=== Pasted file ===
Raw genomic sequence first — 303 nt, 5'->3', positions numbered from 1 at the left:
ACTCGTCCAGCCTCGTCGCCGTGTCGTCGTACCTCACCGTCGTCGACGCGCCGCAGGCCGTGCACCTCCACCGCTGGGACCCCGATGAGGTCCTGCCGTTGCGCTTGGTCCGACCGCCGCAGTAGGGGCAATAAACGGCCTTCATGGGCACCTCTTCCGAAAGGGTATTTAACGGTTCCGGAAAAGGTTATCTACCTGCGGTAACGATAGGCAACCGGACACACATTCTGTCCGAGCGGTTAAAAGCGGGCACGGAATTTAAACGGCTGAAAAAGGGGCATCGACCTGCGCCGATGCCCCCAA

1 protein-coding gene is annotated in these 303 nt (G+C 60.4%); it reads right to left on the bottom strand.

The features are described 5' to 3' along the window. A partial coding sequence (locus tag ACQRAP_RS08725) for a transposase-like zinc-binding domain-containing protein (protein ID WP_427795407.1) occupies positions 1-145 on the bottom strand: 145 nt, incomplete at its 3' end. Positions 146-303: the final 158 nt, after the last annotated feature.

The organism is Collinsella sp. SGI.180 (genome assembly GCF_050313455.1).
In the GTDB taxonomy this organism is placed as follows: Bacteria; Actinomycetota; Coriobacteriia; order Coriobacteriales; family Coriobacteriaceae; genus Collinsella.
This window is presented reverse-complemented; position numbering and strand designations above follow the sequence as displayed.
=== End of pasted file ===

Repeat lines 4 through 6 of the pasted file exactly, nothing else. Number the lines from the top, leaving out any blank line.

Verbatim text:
The features are described 5' to 3' along the window. A partial coding sequence (locus tag ACQRAP_RS08725) for a transposase-like zinc-binding domain-containing protein (protein ID WP_427795407.1) occupies positions 1-145 on the bottom strand: 145 nt, incomplete at its 3' end. Positions 146-303: the final 158 nt, after the last annotated feature.

The organism is Collinsella sp. SGI.180 (genome assembly GCF_050313455.1).
In the GTDB taxonomy this organism is placed as follows: Bacteria; Actinomycetota; Coriobacteriia; order Coriobacteriales; family Coriobacteriaceae; genus Collinsella.